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ONE OF the most common discussion I have at workshops with creative freelances is about how to not take rejection personally. This is a tricky question when you are effectively ‘the product’, so being turned down can feel very personal. However, learning not to take things personally is a key skill that will save a lot of heartbreak over the years.

When you pick a birthday card for a friend, if you are like me, you’ll be looking for something ‘appropriate’, whatever that may mean for you, e.g., something that reflects how you feel about them, or something that will make them laugh.

Imagine if all the designers of the cards you didn’t choose sat weeping in the background, feeling personally slighted by your selection. Doesn’t make sense does it?

In exactly the same way, it doesn’t make sense to feel personally offended when a decision is made that effectively rejects you or your work, no matter how much love, care and attention you have put into it. By all means feel disappointed, sad even - we are all only human after all, but offended? No, these decisions are rarely truly personal.

How to do it!

Let’s look at the two main ways we perceive and remember events:

  • We either see or replay the event as if we are looking out of our own eyes, which I’ll call the ‘Player’ mode or:
  • We see or replay them from the position of a bystander, actually seeing ourselves in the action as a fly on the wall. I’ll call this the ‘Watcher’ mode.

It’s not just how we perceive and remember events, it’s also how we imagine things happening in the future, in daydreams, or dreams. It’s a big part of how we make ourselves feel good or bad, motivated or demotivated. It’s a great one to be aware of and start using more consciously.

Try it out

Imagine a situation where you are having a strong pleasurable experience. For example, eating a cream cake, playing with a pet, or something much more personal (if it’s very personal, keep it to yourself please.)

Whatever you choose, imagine doing it now in ‘player’ mode - looking out from your own eyes: see what you see, hear what you hear and feel what you feel. Take a bit of time to fully experience it.

Now stop that (if you can bear to) and imaging doing it again - only this time be the ‘watcher’, as if you are in an audience watching yourself doing it. It’s happening over there, while you are sat apart from all the action.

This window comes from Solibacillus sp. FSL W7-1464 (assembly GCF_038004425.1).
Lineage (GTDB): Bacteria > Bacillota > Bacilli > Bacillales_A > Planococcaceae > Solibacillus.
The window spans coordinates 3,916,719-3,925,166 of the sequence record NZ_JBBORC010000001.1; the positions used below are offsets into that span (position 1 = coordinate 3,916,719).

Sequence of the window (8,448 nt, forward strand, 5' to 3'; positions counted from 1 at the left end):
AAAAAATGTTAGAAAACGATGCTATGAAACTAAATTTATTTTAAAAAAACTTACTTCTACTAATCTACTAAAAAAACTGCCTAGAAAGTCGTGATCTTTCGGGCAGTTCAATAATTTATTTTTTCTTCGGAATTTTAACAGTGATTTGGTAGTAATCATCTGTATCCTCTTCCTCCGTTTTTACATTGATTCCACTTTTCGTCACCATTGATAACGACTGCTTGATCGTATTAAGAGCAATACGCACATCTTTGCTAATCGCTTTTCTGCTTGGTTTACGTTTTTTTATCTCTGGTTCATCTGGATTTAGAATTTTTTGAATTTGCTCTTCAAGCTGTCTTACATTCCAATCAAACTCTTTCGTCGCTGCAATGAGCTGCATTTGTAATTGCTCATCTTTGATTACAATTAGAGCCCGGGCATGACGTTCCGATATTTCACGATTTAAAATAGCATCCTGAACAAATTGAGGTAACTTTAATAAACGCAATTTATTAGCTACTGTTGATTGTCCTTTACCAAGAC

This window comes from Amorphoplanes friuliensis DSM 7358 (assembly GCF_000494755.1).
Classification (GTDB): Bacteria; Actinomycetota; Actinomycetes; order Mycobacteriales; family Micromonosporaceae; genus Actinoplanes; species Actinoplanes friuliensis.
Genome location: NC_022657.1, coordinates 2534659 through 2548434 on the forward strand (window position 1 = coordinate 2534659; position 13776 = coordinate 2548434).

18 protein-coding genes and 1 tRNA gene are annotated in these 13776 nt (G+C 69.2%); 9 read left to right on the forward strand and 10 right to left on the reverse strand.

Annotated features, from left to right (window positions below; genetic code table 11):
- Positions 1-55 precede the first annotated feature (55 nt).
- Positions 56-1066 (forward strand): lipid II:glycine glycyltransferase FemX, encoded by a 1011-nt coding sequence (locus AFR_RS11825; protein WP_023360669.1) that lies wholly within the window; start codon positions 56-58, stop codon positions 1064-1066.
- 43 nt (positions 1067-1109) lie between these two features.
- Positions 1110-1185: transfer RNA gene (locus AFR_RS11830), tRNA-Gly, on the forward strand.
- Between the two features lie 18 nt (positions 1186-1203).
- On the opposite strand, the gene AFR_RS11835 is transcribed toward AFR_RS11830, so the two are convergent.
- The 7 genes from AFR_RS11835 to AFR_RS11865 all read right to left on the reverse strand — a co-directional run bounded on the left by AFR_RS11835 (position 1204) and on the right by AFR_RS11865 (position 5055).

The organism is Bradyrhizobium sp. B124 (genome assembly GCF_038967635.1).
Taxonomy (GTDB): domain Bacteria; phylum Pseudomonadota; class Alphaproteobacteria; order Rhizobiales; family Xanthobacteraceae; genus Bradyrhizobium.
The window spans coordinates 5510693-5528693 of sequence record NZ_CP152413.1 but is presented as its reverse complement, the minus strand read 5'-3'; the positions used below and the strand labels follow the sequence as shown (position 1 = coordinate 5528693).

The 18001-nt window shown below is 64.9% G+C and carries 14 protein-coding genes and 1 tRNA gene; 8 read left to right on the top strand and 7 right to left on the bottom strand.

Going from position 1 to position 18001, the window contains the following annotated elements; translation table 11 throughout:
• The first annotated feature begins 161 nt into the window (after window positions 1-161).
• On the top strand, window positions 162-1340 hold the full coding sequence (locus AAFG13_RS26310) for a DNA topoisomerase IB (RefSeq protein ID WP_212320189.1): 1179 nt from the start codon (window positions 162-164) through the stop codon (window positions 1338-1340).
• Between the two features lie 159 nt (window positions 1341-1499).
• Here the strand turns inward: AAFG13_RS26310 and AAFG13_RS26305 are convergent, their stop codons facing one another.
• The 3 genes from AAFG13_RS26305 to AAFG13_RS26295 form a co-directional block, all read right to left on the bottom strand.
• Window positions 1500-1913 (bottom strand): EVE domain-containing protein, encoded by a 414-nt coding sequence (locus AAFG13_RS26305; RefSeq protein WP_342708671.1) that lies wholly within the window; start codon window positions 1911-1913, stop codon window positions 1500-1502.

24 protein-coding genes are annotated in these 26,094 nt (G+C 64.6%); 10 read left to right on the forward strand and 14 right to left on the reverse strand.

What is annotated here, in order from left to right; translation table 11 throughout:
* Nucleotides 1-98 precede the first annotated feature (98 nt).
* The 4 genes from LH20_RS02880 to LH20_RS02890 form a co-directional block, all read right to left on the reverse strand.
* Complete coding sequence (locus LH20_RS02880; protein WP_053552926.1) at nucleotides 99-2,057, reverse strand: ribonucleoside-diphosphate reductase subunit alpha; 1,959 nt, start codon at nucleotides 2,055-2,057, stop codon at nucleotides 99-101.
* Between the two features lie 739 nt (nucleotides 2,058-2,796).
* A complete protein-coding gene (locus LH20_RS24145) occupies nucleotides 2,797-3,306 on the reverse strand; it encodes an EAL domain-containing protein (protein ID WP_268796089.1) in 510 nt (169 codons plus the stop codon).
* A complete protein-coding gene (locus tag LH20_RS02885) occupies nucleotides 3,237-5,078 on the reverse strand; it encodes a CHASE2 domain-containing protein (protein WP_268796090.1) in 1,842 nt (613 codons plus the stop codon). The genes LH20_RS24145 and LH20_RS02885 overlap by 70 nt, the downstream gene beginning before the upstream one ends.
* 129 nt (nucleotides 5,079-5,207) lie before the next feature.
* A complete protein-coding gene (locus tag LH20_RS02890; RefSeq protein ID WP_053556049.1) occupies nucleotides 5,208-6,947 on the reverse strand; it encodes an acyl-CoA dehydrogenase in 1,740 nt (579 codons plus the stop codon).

Feels quite different, doesn’t it? When you are the player, you can really engage in the experience and feel the pleasurable emotions. When you are the watcher, it feels detached and a lot less fun or a lot less intense.

Learning to step back from a bad experience, from player to watcher is one of the most effective and quickest steps to stop feeling bad in less pleasant situations, and is a very useful way to stop yourself taking things personally.

When something bad happens and you continuously replay it in your head in player mode, it’s hard not to sink into all the horrible feelings of the event, and even create some extra ones that didn’t come up at the time, but which emerge as we imagine all the other terrible consequences that could happen. To put it bluntly, we wallow. An important element of wallowing is being fully immersed as the player in the remembered experience(s). This is the perfect strategy to take things personally!

Being able to step back into watcher mode takes the emotional charge out of the situation and lets you be more rational about it. Both modes are important - learning to choose which you want to experience is the really useful life skill.

When you are having a romantic evening with someone you love, it’s going to be a much nicer experience if you are in player mode, often described as, ‘in the moment’. I’m sure you have all experienced situations where either you or the person you are with is not really present - perhaps so preoccupied with something that is not going on in the same room, or so busy worrying about saying the right thing, that they are mentally detached, i.e., in watcher mode. This rarely goes unnoticed by the other person, and generally impacts badly on the moment or conversation.

However, it’s sometimes very useful to be detached in watcher mode. For example, if you are dealing with an emergency, you will be much more focussed and constructive if you can step back and separate yourself from the emotions of the situation. Imagine working in a busy A&E department if you couldn’t do watcher mode? You would soon be overwhelmed by your own emotions, and the potential consequences for the future for the patients and their families of the more seriously ill or injured patients.

If you are one of those people who feels everyone else’s pain, emotional or physical, I’m talking about those of you who cry at adverts here, then being able to step into watcher mode sometimes would be a handy relief.

If you are habitually analytical, and let that stand back, assessing, watcher mode creep into your personal, relational, sociable moments, you might find more fun and joy in those situations when you learn to spend more time in player mode.

Some people are much better at just one, and would benefit from practicing the other mode. For a balanced, happy life, we need both, and practising allows you more choice and flexibility, especially if you want to learn how to not take rejection personally.

Business skills training
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